Russell’s biofilter is very similar to his skimmer in design. While it is basically a molded tub, Russell claims his “Hydro Vortex” filter supports a higher number of fish than other brands of biological filters. Even though, there are several manufacturers of biological filters that can easily out-perform this simple elementary and cheap design. It is the same as comparing an economy car to a high performance luxury model.
Only in this case, you are comparing an economy filter with a state-of-the-art, high performance, engineered, no maintenance (a simple turn of a handle to clean it) filter for only more.
Bottom line I repeat: “A man with experience is not at the mercy of a man with an argument.” The pond I described is my pond.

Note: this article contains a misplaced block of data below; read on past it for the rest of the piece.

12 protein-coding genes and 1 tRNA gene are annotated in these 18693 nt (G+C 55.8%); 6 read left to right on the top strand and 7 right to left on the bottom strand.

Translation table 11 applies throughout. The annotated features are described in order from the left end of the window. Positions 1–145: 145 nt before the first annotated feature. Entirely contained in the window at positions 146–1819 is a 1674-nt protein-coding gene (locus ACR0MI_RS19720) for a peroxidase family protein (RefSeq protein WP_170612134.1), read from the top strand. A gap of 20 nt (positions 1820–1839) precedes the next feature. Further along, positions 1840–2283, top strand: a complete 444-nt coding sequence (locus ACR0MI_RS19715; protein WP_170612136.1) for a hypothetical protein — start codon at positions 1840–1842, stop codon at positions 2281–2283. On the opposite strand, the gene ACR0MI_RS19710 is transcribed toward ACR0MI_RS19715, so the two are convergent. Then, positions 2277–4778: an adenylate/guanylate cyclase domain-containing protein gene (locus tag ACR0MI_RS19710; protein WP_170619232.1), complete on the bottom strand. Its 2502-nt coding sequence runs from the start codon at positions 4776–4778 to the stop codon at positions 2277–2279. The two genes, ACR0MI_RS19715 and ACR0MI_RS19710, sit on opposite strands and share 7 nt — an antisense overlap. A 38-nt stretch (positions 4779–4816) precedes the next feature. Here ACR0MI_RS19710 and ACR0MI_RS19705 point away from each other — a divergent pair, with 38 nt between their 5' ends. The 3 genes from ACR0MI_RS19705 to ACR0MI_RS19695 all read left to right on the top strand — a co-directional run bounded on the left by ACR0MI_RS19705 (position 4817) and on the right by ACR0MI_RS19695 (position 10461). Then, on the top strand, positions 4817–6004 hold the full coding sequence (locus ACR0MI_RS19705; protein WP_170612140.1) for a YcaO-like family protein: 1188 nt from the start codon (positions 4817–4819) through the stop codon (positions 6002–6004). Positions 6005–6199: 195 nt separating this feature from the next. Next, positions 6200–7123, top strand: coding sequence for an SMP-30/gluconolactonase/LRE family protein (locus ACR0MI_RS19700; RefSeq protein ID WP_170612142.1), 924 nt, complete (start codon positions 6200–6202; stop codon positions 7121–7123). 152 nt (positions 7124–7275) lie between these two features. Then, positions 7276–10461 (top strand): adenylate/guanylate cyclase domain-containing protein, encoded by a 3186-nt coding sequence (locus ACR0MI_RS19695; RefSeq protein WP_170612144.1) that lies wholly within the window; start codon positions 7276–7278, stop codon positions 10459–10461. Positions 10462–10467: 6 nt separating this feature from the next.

I have the Sequence pump, Aqua Ultraviolet filter and UV light, anti-vortex drains, professional skimmer, and four times more fish than the so-called experts say I should have. My pond is crystal clear, my fish are healthy, and I have not lost one of them to disease in the four years I’ve had them. The only chemical that
I have ever recommended to any of my 1,900+ clients in their professionally constructed concrete pond is rock salt, which controls the algae and aids in the slime coat of the fish.
Watch a HowTo video at YouTube.
Douglas C. Hoover, CEO of Aquamedia Group Co., Master Waterfall Builder, freelance writer and author designer, architect, inventor, engineer, writer, author and builder of over 2,000 waterfall and ponds in California over the past 30 years. Inventor and manufacturer of the “AquaFill” T.M., electronic float control system for ponds, pools, fountains and hot tubs. Read more. Aquamedia also manufactures the Solar Oven Dehydrator Kit.